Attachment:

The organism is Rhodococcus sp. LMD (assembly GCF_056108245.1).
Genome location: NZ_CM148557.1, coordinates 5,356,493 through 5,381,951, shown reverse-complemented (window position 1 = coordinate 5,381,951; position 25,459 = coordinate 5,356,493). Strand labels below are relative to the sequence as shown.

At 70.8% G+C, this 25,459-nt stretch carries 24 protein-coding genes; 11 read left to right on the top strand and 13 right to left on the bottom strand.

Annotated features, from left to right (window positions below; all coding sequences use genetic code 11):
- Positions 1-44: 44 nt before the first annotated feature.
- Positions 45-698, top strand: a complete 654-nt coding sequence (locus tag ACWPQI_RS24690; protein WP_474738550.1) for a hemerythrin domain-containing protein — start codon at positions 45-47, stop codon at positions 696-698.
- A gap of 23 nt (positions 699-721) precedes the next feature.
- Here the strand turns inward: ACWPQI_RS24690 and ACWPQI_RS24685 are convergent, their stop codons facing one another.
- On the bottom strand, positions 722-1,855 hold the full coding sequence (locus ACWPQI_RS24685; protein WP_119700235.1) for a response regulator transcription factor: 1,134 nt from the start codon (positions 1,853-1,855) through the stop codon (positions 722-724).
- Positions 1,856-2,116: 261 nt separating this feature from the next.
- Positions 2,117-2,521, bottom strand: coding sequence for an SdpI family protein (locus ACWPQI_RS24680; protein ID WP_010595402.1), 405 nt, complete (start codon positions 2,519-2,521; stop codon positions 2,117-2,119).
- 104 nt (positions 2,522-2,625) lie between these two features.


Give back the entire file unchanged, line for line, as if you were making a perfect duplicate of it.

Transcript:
The organism is Rhodococcus sp. LMD (assembly GCF_056108245.1).
Genome location: NZ_CM148557.1, coordinates 5,356,493 through 5,381,951, shown reverse-complemented (window position 1 = coordinate 5,381,951; position 25,459 = coordinate 5,356,493). Strand labels below are relative to the sequence as shown.

At 70.8% G+C, this 25,459-nt stretch carries 24 protein-coding genes; 11 read left to right on the top strand and 13 right to left on the bottom strand.

Annotated features, from left to right (window positions below; all coding sequences use genetic code 11):
- Positions 1-44: 44 nt before the first annotated feature.
- Positions 45-698, top strand: a complete 654-nt coding sequence (locus tag ACWPQI_RS24690; protein WP_474738550.1) for a hemerythrin domain-containing protein — start codon at positions 45-47, stop codon at positions 696-698.
- A gap of 23 nt (positions 699-721) precedes the next feature.
- Here the strand turns inward: ACWPQI_RS24690 and ACWPQI_RS24685 are convergent, their stop codons facing one another.
- On the bottom strand, positions 722-1,855 hold the full coding sequence (locus ACWPQI_RS24685; protein WP_119700235.1) for a response regulator transcription factor: 1,134 nt from the start codon (positions 1,853-1,855) through the stop codon (positions 722-724).
- Positions 1,856-2,116: 261 nt separating this feature from the next.
- Positions 2,117-2,521, bottom strand: coding sequence for an SdpI family protein (locus ACWPQI_RS24680; protein ID WP_010595402.1), 405 nt, complete (start codon positions 2,519-2,521; stop codon positions 2,117-2,119).
- 104 nt (positions 2,522-2,625) lie between these two features.